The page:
County restricts sales, use of e-cigs

Benton County has joined Corvallis in extending current anti-smoking regulations to electronic cigarettes.

The Board of Commissioners voted 3 to 0 on Tuesday to approve revisions to Chapter 18 of the county code, which governs smoking in workplaces and enclosed public places.

Among other things, the new language adds electronic cigarettes to the list of tobacco products that can’t be used at work, in restaurants or other enclosed spaces where secondhand smoke might endanger the public. It also bans the sale of e-cigarettes to anyone under 21.

Both restrictions were approved inside the city limits by the Corvallis City Council last month and are slated to be considered by the Oregon Legislature. But e-cigs are not covered by the Oregon Indoor Clean Air Act, which has banned smoking in most enclosed public spaces since 2000 and was expanded in 2009.

“This is brand new for Oregon,” said Sara Hartstein, a health policy specialist with the Benton County Health Department. “They are discussing this at the state level, but we’re moving forward at the local level.”

Electronic cigarettes have come on the market recently as a more socially acceptable way to use tobacco. The battery-powered devices deliver nicotine in the form of vapor rather than smoke. Although they’re not yet regulated by the Food and Drug Administration, e-cigarettes have been shown in preliminary testing to produce toxic chemicals.

Locally, electronic cigarettes already have been barred from the grounds of Oregon State University, Good Samaritan Regional Medical Center and Benton County offices and parks, where no tobacco products are allowed.

And some area businesses decided not to wait until local ordinances changed to lower the boom on e-cigs. Clodfelter’s, a popular Corvallis bar and restaurant across the street from the OSU campus, banned the devices about a year ago.

“One reason we made a house policy is it does produce a vapor — there is an odor,” manager Gary Evans said. “We have a smoking porch out front; They can get their food and their cocktail out there and enjoy their e-cigs.”

Evans said little is known about the potential health risks of electronic cigarettes, and that makes him nervous about being exposed to the vapor.

“We just decided, to protect our customers and protect our staff, to go ahead and ban it.”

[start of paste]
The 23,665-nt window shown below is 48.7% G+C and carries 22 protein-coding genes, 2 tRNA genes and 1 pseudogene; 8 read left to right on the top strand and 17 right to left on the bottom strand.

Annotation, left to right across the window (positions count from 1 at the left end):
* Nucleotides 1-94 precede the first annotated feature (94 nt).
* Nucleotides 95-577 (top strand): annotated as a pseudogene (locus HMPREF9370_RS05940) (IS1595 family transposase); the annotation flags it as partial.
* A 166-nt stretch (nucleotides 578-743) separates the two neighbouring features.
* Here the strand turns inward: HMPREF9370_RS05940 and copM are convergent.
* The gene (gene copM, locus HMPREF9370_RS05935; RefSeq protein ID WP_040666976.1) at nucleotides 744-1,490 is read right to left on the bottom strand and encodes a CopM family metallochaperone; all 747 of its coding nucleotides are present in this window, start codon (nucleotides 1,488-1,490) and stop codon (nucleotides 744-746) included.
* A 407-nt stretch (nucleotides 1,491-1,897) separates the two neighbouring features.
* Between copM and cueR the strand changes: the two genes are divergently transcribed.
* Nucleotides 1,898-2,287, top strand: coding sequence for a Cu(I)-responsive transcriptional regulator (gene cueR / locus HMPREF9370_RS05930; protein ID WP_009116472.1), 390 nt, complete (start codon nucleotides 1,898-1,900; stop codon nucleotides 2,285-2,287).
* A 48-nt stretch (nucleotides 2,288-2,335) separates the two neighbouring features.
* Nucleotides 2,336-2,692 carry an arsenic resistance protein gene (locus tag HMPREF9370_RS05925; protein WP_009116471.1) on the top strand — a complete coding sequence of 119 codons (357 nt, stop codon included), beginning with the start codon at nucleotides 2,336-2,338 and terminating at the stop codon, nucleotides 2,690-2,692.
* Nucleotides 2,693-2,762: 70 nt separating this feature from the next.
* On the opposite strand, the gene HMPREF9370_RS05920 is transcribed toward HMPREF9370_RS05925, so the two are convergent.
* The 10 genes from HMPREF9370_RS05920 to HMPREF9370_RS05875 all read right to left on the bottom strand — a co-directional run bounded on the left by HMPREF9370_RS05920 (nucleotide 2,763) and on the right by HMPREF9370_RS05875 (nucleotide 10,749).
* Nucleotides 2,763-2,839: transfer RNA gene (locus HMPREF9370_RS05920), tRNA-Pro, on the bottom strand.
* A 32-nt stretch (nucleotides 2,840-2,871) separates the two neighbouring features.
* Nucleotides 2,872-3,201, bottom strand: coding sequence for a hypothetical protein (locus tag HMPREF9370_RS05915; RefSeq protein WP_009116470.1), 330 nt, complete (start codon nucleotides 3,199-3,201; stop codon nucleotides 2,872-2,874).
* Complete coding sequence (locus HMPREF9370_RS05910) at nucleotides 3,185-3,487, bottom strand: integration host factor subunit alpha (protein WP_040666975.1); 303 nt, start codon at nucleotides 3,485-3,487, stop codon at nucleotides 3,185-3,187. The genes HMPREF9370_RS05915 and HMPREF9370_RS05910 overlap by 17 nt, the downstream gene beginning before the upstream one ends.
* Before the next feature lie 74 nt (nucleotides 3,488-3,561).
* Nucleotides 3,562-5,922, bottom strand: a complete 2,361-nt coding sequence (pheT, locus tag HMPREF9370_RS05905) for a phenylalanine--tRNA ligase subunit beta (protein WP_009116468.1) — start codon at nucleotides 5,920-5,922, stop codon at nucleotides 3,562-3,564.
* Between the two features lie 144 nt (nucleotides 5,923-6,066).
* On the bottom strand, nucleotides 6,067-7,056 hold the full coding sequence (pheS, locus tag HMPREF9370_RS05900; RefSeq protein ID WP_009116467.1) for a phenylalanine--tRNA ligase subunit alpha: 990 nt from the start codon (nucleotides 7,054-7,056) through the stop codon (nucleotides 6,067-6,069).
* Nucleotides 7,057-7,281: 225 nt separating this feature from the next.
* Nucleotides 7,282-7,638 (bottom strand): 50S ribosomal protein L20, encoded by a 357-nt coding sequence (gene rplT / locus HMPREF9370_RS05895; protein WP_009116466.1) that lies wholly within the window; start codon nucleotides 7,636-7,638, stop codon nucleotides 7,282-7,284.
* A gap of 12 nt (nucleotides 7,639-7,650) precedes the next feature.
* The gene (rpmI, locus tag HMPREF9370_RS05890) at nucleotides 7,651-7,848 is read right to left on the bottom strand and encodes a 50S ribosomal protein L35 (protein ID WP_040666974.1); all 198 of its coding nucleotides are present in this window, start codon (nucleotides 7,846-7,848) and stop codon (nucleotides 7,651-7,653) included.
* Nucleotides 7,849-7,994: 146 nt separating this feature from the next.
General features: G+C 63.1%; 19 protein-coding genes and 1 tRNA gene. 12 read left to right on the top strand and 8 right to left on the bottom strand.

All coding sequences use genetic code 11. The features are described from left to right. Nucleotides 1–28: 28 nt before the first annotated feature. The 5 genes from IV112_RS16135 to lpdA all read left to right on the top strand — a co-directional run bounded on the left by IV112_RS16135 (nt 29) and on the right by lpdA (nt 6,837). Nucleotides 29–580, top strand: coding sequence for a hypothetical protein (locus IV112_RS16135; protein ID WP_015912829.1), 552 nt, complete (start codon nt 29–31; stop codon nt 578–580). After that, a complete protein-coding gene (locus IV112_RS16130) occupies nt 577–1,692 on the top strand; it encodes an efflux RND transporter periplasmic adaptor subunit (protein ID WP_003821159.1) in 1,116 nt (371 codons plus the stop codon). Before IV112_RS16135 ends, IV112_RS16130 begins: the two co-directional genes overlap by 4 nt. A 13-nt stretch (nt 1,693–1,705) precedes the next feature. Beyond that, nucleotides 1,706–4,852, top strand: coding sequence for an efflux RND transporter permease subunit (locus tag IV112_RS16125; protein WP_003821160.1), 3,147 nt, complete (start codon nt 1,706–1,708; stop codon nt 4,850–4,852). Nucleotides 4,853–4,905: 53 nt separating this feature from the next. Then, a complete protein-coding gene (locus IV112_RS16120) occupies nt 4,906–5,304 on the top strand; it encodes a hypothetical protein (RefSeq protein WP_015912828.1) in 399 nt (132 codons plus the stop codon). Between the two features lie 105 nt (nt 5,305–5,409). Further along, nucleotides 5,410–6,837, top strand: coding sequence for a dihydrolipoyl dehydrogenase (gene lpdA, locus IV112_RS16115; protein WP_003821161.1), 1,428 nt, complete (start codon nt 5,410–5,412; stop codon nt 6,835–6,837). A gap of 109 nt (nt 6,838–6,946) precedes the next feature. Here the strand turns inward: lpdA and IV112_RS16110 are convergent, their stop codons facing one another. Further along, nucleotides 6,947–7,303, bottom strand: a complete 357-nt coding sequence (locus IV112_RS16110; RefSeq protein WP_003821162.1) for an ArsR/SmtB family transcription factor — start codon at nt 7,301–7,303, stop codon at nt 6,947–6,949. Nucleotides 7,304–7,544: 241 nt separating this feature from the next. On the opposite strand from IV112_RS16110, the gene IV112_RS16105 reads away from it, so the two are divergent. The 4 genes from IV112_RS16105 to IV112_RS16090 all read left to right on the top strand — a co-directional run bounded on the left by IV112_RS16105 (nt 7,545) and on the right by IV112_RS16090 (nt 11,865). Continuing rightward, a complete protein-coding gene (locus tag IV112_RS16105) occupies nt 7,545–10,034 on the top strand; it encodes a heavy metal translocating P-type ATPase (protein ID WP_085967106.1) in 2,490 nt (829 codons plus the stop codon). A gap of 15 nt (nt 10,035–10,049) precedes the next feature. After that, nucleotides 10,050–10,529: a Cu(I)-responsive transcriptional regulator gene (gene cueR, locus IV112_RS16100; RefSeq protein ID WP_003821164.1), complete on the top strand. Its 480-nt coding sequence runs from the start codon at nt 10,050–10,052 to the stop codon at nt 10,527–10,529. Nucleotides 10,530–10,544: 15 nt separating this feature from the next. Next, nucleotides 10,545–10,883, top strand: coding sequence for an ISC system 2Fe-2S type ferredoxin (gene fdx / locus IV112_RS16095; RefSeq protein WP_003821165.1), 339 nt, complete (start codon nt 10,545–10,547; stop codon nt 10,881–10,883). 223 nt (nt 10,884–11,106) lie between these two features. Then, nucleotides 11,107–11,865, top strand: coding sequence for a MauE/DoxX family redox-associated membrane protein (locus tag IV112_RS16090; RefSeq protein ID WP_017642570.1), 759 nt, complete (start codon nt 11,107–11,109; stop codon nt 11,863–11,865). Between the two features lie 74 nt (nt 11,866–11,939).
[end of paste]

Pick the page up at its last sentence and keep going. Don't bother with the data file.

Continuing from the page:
Hartstein has been meeting with representatives of area municipalities for two years to study ways to strengthen and standardize anti-tobacco rules countywide. Corvallis was the first to act, but she said the Philomath City Council is expected to take up the issue next month.

Another revision to the county code bans smoking in retail tobacco shops, closing what Hartstein called “an accidental loophole” in the state law that has allowed indoor smoking lounges to pop up in some parts of Oregon. A hookah bar operated briefly in Corvallis a few years ago, but otherwise the phenomenon has passed Benton County by — and the local anti-tobacco coalition wants to keep it that way.

“We currently do not have hookah bars, cigar bars or other types of smoking lounges in Benton County,” Hartstein said. “As other counties try to close this loophole at the local level, we wanted to prevent those types of businesses from picking up and moving to Benton County.”

Other changes to the city and county codes — such as a ban on smoking within 10 feet of a line of people standing outside a business — bring the local ordinances into line with existing state law.

“They just need to be updated so those laws can be enforced countywide,” Hartstein said.

The commissioners conducted a first reading of the amended ordinance on Tuesday. A second reading has been set for noon Feb. 18 in the county boardroom, 205 N.W. Fifth St., and the changes will take effect March 20.

In the meantime, the multijurisdictional tobacco coalition is preparing a proposal to modify the area’s retail tobacco license program.

Since 1997, businesses that sell tobacco products in Corvallis, Philomath or unincorporated areas of Benton County have been required to have a license, but Hartstein said the rules need updating.

One change being considered: Adding language requiring license holders to comply with all national, state and local laws relating to tobacco. That would allow local officials to take action if state or federal laws are being broken.

A prohibition of candy-flavored tobacco products, which appeal to young people, is also being considered, as is an increase in the license fee to pay for an expanded enforcement program.

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